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Agata Joanna LAGIEWKA
(Mag.; Research Fellow, University of Alberta)


Writing the Hybrid Self in Contemporary Austrian and Canadian Literature

‚As always on this boulevard, the faces were young, coming annually in an endless migration from every country, every continent, to alight here once in the long journey of their lives.’ What Brian Moore, an Irish writer and novelist who immigrated to Canada, describes is the image of many boarders worldwide each day. In my research project I am particularly interested in German and English literary texts and writers with a migration background from the 1940s until today with the authors originating from Eastern and Central Europe. The research interest lies in the historiography and sociography of creating literary representations of stories of migration, with two stories within one text, the story of origin and of the destination, as well as the language crossing process of each writer questioning the concept and the roots of ‘migration autobiographical writing’. The focus of the study intents to share a light as to why Austria and Germany and Canada and the USA respectively were and are still considered desired immigration countries and how that reflects on hybrid writers with a transcultural background. It would be of particular interest to be able to draw a comparison on the textual basis of material as well as the underlying publishing possibilities given in Austria and Canada.
     My research project is an attempt to illustrate the desire to tell stories that represent millions of untold European life-stories including self-justification of broken lives and the difficulty to decide in which country and with which language to ‘live’, with the environment and immigration laws worldwide aggravating the question of public identity, subjectivity, selfhood and private self as a migrant and writer including artists from the migratory waves of the World War II and its consequences on people born in Eastern European countries and the migration waves under communism in the 80s.
     Writers with migration experiences represent and describe conditions of transcultural border crossing and deal with the issue of setting down roots, demonstrating that there is no homogenous mass but that there are stories who help to reconstruct patterns of settlement and mobility and life stories as well as the attempt of writers to reorganize their new identities through language and writing.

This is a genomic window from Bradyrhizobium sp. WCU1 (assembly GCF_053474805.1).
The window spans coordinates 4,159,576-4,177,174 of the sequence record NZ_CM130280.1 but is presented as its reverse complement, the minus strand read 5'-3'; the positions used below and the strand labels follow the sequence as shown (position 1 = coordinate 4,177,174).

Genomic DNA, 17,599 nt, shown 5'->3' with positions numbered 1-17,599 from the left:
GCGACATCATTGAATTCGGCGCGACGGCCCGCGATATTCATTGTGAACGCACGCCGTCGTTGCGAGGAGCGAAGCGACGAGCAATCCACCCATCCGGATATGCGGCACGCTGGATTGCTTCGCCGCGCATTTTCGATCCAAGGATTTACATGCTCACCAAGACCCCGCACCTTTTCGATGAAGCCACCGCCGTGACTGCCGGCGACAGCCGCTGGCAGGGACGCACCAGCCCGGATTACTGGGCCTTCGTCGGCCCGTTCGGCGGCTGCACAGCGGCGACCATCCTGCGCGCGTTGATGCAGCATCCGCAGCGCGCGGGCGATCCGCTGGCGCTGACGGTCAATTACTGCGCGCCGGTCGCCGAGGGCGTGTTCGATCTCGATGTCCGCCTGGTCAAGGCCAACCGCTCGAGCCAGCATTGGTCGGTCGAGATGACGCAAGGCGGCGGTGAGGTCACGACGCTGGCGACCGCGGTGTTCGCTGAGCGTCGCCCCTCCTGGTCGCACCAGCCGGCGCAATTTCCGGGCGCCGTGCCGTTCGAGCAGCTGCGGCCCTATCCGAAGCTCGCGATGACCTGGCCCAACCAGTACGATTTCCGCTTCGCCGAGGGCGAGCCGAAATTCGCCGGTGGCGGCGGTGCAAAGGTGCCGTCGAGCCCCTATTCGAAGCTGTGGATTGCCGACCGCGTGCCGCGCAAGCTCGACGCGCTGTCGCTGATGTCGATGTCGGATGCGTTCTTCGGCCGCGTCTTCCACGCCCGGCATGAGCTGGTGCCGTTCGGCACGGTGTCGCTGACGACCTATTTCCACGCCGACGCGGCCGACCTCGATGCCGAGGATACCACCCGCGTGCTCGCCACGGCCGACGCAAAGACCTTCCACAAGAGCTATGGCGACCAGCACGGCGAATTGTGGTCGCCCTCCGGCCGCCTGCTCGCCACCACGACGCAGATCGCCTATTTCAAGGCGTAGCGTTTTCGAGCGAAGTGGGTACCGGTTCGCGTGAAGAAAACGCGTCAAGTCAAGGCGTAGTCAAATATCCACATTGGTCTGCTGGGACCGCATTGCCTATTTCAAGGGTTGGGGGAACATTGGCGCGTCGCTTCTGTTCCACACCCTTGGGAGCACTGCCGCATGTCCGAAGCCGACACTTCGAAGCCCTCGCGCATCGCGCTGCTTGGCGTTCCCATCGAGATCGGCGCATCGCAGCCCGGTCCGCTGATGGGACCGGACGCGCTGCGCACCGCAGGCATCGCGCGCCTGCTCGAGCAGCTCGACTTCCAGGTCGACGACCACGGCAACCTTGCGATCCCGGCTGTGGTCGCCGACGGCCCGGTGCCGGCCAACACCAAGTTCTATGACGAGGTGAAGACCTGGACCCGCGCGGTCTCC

My project includes writers such as Eva Hofmann, Ruth Klüger, Alina Bronsky, Lena Gorelik, Julya Rabinovich, Eleonore Hummels and Nancy Huston, who question how individuals deal with European and North American social practise in an attempt to situate migration writing in the context of Canada, North America and Western Europe for writers of a mainly Eastern European background who set parameters for characterizations of migrant lives. The common denominating question to all the works to be studied is, whether there is a sense of reflective autobiographical focus in their writing corpus and whether the writers themselves define their belonging to a diaspora and social entity or emphasise on heterogeneity outside of marginalized groups and settlement patterns and members of their new ‘homelands’.

 


Agata Joanna Lagiewka is the current Wirth Institute Doctoral Scholar Fellow at the University of Alberta, Edmonton. She has been working at the Universitat Autònoma de Barcelona in Spain within the ÖAD Lectureship Programme: Teaching German Abroad since 2010 and is writing her PhD-thesis on transcultural German and English literature at the Karl-Franzens-Universität Graz in Austria in the context of migration. Her study fields and publications include contemporary German and English literature with the particular interest on postcolonial literature, migration literature and the concepts of hybridity, physical and mental boarder-crossing and transcultural identity, including social issues from historical, sociopolitical and literary perspective, dealing with migration, discrimination, construction and perception of ‘Otherness’ and racism.

 

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